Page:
Media starting to notice Khaybar’s incitement against Jews
From The Tower:
I’m also mentioned.
Sameh al-Sereity, one of the main actors in the show, plays Muhammad ibn Maslamah, the bodyguard of the prophet Muhammad. Sereity told an Egyptian newspaper the show portrays the evolution of Jews’ hatred of others.
“The hostility between us and the Jews still exists. The hatred is ingrained. Neither Egyptians nor Arabs need this show to justify their hatred of Zionism. The existing struggles between us provide the simplest proof of this,” he said.
Another actor, Ahmad Abd al-Halim, said, “I play one of the Jewish characters, who demonstrates the behavior of the Jewish human being. All he thinks about is accumulating money.”
HuffPo’s Rabbi Ken Cohen gets to the root of the problem:
Major human rights organizations all but ignore this incitement. Although Amnesty International and Human Rights Watch issued a joint statement in 2003 condemning anti-Semitism and Human Rights Watch has condemned anti-Semitism in the West, both groups are silent about widespread and poisonous anti-Jewish animus that is now commonplace in Muslim countries. But ethno-religious incitement has already cost the lives of thousands. And it undermines peace prospects. It is hardly “confidence building” when Israelis see these hateful programs on their own living rooms broadcast from Jordan, Egypt and Gaza. They remember the “Khaybar” missiles Hezbollah fired at Israeli cities in 2005. They have heard the chant at rallies in Ramallah and Europe: “Khaybar, Khaybar ya Yahud, jaysh-i Muhammad sawf-a ya’ud!-Khaybar, Khaybar, O Jews, the army of Muhammad will return.”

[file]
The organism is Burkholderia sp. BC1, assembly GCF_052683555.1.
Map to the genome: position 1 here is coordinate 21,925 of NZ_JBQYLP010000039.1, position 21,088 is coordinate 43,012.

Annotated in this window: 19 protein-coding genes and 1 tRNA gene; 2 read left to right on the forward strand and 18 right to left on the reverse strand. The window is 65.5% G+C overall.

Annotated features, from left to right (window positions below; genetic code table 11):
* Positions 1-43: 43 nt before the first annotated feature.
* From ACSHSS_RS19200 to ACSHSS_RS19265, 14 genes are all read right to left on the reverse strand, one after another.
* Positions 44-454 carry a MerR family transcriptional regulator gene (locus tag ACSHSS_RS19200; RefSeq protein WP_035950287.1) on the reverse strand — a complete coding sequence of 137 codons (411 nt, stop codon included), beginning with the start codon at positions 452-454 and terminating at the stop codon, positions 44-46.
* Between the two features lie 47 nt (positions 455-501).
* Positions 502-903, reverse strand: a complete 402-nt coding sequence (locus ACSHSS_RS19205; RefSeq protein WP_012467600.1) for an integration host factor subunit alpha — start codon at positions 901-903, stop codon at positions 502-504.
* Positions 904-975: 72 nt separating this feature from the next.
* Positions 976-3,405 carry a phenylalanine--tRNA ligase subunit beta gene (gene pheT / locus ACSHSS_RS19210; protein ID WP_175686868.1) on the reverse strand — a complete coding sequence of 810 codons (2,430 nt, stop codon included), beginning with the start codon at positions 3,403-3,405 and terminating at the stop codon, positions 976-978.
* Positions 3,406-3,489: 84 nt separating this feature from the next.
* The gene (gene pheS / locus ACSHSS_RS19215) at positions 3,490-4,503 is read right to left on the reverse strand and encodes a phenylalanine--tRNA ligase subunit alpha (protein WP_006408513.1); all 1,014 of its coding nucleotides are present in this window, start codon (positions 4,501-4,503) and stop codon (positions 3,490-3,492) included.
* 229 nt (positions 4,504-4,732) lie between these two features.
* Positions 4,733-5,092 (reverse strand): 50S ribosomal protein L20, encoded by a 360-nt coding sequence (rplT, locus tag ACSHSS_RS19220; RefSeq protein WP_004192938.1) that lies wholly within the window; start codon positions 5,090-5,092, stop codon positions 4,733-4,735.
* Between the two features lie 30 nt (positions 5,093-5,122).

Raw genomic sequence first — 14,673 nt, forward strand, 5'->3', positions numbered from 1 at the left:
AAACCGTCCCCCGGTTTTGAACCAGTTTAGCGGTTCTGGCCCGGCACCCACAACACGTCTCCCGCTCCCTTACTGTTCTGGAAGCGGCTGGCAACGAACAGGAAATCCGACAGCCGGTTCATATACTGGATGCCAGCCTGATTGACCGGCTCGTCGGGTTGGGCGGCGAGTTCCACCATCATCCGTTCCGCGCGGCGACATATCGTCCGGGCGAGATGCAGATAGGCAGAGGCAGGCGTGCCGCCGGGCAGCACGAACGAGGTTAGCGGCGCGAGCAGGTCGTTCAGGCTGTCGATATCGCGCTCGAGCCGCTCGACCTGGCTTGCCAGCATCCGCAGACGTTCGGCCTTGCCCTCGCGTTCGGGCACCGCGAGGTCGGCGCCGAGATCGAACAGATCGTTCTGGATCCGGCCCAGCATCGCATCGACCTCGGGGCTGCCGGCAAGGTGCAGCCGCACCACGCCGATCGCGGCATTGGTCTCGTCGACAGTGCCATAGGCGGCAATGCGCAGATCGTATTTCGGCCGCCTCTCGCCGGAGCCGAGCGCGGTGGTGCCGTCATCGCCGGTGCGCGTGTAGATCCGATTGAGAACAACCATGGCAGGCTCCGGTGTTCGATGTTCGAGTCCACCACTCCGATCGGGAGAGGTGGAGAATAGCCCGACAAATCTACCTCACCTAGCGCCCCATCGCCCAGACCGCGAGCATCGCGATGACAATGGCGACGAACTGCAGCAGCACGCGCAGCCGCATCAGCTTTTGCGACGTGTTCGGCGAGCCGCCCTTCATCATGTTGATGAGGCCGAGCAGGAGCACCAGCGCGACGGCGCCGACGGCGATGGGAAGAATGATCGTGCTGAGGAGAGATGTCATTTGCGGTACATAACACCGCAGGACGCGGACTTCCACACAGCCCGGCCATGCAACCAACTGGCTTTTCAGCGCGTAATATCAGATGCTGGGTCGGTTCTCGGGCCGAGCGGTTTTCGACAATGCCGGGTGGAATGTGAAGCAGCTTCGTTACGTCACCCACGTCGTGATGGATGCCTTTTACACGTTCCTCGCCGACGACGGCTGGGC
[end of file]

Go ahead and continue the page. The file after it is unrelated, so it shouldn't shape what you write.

The International Covenant on Civil and Political Rights defines ethno-religious baiting as a crime against humanity: “advocacy of national, racial or religious hatred that constitutes incitement to discrimination, hostility or violence” (article 20). Human rights groups need to speak out. This is not trivial TV entertainment. It amounts to nothing short of the psychological preparation for a potential genocide. It must be recognized and addressed.
This crude and offensive incitement defies journalistic and media standards observed elsewhere. It harms Jews, but also it undermines the standing of Muslims and the image of Islam.
In a meeting I had last month with the Secretary General of the Organization of Islamic Cooperation Professor Ekmeleddin Ihsanoglu and OIC’s ambassador to the UN, Ukuk Gokcen, both men acknowledged incitement is a significant problem. Professor Ihsanoglu has spoken against anti-Semitism during his tenure. We look to the OIC and others within the Muslim world to take steps to help curtail this disturbing trend. To date major human rights organizations are all but silent.